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Genetics of Alzheimer disease

Rick Sherva, PhD
Neil W Kowall, MD
Section Editors
Steven T DeKosky, MD, FAAN, FACP, FANA
Benjamin A Raby, MD, MPH
Deputy Editor
April F Eichler, MD, MPH


Alzheimer disease (AD) is the most common form of dementia, with an estimated lifetime risk of nearly one in five for women and 1 in 10 for men. AD is highly heritable, even in so-called sporadic cases. The genetic basis for AD is best understood in the early-onset form, which accounts for less than one percent of cases and typically follows an autosomal dominant inheritance pattern related to mutations in genes that alter amyloid-beta (Aβ) protein production, aggregation, or clearance. The genetic basis of late-onset AD is more complex, with susceptibility likely conferred by a variety of more common but less penetrant genetic factors, such as apolipoprotein E (APOE) alleles, interacting with environmental and epigenetic influences.

This topic will review the genetic basis of AD in both early-onset and late-onset forms. Other risk factors for dementia and the clinical manifestations and diagnosis of AD are discussed separately. (See "Risk factors for cognitive decline and dementia" and "Clinical features and diagnosis of Alzheimer disease".)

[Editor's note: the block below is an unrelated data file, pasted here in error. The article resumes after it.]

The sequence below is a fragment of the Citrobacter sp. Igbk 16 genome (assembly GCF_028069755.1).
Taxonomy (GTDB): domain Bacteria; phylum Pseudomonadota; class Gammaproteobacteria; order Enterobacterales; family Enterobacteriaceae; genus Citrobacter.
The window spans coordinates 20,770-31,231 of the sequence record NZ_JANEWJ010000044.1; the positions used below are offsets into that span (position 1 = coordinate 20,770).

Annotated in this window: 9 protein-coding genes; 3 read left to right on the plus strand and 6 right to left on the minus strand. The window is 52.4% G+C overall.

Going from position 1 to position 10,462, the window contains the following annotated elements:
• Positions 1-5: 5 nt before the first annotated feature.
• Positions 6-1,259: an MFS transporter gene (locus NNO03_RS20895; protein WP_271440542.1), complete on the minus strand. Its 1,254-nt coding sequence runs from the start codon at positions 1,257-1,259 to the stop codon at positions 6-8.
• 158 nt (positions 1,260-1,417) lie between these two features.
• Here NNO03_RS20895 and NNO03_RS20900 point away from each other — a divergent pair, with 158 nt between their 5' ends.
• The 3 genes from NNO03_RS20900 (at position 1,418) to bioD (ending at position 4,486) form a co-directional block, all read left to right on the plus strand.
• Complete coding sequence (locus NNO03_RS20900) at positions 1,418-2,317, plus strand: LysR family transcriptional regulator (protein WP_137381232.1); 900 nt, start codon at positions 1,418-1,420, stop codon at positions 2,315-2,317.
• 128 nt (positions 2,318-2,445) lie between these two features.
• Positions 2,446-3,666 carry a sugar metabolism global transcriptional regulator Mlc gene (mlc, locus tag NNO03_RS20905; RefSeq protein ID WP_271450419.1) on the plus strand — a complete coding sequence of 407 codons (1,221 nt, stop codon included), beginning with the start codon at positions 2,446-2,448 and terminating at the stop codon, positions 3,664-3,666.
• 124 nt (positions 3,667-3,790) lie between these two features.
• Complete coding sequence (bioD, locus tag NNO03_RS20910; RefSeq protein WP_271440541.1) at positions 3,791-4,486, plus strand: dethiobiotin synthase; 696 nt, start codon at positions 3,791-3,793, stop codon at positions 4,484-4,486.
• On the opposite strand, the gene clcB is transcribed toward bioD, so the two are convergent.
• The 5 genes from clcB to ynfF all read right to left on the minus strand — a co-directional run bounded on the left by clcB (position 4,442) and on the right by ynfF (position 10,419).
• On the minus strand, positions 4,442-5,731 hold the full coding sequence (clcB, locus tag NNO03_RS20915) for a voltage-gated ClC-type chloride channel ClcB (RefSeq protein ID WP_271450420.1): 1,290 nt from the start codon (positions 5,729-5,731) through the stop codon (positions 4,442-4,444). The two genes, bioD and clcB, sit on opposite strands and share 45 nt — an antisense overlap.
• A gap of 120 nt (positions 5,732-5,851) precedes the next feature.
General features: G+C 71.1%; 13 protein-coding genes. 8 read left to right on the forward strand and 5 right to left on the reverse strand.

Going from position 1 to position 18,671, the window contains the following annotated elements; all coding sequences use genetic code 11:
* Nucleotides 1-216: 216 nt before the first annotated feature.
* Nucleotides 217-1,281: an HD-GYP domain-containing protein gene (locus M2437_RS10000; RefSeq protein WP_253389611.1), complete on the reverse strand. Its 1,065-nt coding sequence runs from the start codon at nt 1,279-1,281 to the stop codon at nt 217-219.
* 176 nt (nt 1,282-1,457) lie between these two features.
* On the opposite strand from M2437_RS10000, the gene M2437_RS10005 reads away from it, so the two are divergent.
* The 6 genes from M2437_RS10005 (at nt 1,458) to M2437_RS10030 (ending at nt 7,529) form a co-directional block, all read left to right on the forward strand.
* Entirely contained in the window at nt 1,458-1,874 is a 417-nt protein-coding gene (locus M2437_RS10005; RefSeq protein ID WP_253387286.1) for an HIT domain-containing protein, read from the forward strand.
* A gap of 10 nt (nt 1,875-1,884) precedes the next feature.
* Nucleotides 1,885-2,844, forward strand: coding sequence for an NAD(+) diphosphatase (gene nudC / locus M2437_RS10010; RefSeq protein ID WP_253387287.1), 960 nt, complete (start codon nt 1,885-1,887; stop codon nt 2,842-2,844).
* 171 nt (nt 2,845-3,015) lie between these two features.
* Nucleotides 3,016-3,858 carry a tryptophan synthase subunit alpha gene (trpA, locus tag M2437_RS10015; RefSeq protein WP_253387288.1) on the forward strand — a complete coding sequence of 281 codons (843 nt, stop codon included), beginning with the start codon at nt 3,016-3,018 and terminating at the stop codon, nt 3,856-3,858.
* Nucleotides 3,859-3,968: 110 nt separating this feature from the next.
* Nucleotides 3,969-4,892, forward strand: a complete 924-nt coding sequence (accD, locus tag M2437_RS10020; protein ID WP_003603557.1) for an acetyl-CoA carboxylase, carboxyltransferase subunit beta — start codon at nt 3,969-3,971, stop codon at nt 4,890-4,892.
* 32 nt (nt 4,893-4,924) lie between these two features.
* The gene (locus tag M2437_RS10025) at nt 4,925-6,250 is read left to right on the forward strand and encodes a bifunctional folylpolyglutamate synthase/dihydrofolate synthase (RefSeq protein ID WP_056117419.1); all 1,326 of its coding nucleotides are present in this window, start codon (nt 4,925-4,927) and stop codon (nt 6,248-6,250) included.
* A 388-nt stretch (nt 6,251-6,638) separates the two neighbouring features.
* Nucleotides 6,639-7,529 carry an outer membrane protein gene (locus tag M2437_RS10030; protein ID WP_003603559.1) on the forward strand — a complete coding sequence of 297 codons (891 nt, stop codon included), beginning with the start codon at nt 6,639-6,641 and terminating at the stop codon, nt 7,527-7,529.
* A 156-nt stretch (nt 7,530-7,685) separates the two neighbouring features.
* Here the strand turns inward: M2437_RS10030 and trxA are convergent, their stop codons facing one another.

The genetic contribution to Alzheimer disease (AD) risk remains poorly understood despite major advances in the 1990’s in the identification of three genes that cause early-onset familial AD and one genetic risk factor for late-onset AD (LOAD). There have been three main strategies employed to identify genetic factors that predispose to the development of AD: linkage analysis, candidate gene studies, and genome-wide association studies. General principles of genetic variation and genetic association studies are discussed separately. (See "Overview of genetic variation" and "Genetic association studies: Principles and applications".)

Linkage analysis — The first progress in understanding the genetic basis of AD resulted from studies of families displaying autosomal dominant inheritance of the disorder. These studies used linkage-based methodology, in which a relatively small number (on the order of several hundred) of non-functional genetic markers spaced throughout the genome are genotyped in order to determine whether a given section of chromosome was transmitted from parents to their offspring. By comparing this information to disease status, the genes responsible can be mapped to relatively large chromosomal regions. Early AD studies used linkage analysis to identify culprit regions on chromosomes 1, 14, and 21, eventually leading to discovery of the three known causative AD genes [1-4]. (See 'Early-onset Alzheimer Disease' below.)

Whereas linkage analysis has been very successful in identifying monogenic traits in early-onset familial AD, it has had much more limited success in late-onset AD, which is more likely to be a complex trait. (See 'Challenges' below.)


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Literature review current through: Sep 2016. | This topic last updated: Sep 6, 2016.
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